After turning around the women’s basketball program at Jacksonville University, Yolett McPhee-McCuin has been tabbed the ninth head coach in Ole Miss history. McPhee-McCuin spent the previous five seasons transforming Jacksonville into a perennial power in the Atlantic Sun Conference. During her tenure as head coach, McPhee-McCuin led the Dolphins to a 94-63 record (50-24 in ASUN play) and postseason appearances in each of her last three seasons. McPhee-McCuin, who also serves as the national team head coach for her native Bahamas, took over a program at Jacksonville that had only won 20 or more games in a season twice in its entire history and proceeded to march the Dolphins to three-straight 20-win campaigns in her final three years. In 2015-16, McPhee-McCuin and the Dolphins made history, capturing the program’s first ASUN Tournament title and NCAA Tournament berth with an upset in the conference championship game over two-time defending champion Florida Gulf Coast. The victory snapped FGCU’s seven-year, 71-game home streak against ASUN opponents and boosted Jacksonville to a 22-11 record.
McPhee-McCuin’s team followed that up with two more 20-win seasons and the first two WNIT appearances in JU history in 2016-17 (23-9, 11-3 ASUN) and 2017-18 (24-9, 12-2) with the final season seeing the Dolphins break the school record for single-season wins. In 2016-17, Jacksonville was the lone ASUN program to receive votes in the USA Today Coaches Poll and earned the first WNIT at-large ever given to an ASUN team. Prior to her time at Jacksonville, McPhee-McCuin was an assistant at Clemson from 2011-13, where she was recognized as one of the top assistants in the nation by National Women’s Basketball Insider. While with the Tigers, McPhee-McCuin solidified her reputation as one of the best recruiters in the country, spearheading the No. 16 class in the nation in her final year at Clemson, which included five McDonalds All-America nominees. Before her stint at Clemson, McPhee-McCuin was on staff at Pittsburgh for two seasons in 2009 and 2010. She was part of a pair of postseason appearances with Panthers, who rose to No. 14 in the national rankings and advanced to a Sweet 16. Her coaching career also includes stops at Portland, Frank Phillips College, and Arkansas-Pine Bluff, where she earned her master’s degree in physical education with a perfect 4.0 GPA.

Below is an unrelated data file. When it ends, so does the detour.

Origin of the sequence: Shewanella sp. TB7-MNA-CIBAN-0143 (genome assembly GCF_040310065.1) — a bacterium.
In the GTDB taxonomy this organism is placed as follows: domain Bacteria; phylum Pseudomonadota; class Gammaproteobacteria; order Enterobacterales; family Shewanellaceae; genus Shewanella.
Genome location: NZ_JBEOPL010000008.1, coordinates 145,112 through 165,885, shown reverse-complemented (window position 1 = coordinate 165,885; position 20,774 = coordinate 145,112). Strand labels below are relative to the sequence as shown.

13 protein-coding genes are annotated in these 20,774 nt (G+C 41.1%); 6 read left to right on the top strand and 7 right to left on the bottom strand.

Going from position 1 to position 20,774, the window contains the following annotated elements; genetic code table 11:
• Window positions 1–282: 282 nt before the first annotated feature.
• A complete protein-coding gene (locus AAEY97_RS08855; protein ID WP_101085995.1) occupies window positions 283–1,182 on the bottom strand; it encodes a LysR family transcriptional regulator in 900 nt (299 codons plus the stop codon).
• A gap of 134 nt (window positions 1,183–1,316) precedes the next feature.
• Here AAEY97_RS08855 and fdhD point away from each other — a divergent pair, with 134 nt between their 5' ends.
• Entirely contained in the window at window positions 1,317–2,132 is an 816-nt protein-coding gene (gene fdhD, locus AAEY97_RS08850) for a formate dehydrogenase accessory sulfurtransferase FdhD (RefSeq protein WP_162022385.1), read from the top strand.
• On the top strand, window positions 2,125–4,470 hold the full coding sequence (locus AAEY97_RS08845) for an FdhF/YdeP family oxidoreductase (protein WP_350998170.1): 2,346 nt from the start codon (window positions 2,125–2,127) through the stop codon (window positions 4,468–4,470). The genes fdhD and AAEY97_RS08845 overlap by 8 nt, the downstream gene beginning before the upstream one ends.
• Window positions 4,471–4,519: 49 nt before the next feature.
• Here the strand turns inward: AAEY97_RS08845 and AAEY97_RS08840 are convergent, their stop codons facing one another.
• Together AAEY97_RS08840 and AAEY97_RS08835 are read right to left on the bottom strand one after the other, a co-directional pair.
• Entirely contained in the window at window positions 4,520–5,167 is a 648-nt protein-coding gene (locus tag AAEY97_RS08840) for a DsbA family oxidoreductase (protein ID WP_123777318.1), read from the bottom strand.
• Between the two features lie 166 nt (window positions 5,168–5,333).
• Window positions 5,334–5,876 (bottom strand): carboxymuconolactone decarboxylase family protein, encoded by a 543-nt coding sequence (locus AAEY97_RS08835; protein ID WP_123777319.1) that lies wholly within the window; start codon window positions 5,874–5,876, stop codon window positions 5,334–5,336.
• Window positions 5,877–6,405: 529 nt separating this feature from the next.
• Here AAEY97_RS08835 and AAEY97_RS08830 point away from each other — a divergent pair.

McPhee-McCuin received her bachelor’s in business management and administration from Rhode Island in 2004, playing in 56 games over her junior and senior years at URI and helping the Rams advance to the 2003 A-10 title game. She played her first two seasons at Miami-Dade Community College. In addition to her collegiate coaching duties, McPhee-McCuin has served as the head coach for Bahamian national team since 2013. Her crowning achievement was the first Caribbean Basketball Confederation title for the Bahamas in 10 years after a 55-51 win over Jamaica to qualify for the 2016 CentroBasket Championship. The success capped a very successful tournament outing with a perfect 5-0 record, and McPhee-McCuin became the first female coach to win a CBC title. McPhee-McCuin was the first Bahamian woman to sign a Division I letter of intent to play basketball, becoming a trailblazer in the process for other aspiring athletes from her home country. She is the first Bahamian woman to coach at a Division I program and was the first black female head coach at Jacksonville before now becoming the first black female head coach in Ole Miss women’s basketball history. McPhee-McCuin is also part of two Halls of Fame across both her playing and coaching career. In 2016, she was inducted into the Bahamian Athletic Hall of Fame alongside Buddy Hield (of the NBA’s Sacramento Kings) and Jonquel Jones (of the WNBA’s Connecticut Sun). In 2013, she was inducted into the New England Basketball Hall of Fame and was one of 10 recipients of the Pathfinder Award for their distinguished achievement outside of New England. An active member of the coaching community, McPhee-McCuin is a member of the “So You Want to be a Coach” program through the WBCA, and she holds membership in the Women of Color Association. In 2013, McPhee-McCuin joined the Center of Coaching Excellence’s yearly class. Throughout her coaching career, McPhee-McCuin has had a large impact in every community in which she has coached. She developed a foundation in the Bahamas called Back2Basics, which helps the development of children through education and athletics. Additionally, she was involved in numerous community service projects at her other coaching stops. The former Yolett McPhee and her husband, Kelly McCuin, have two daughters: Yasmine and Yuri.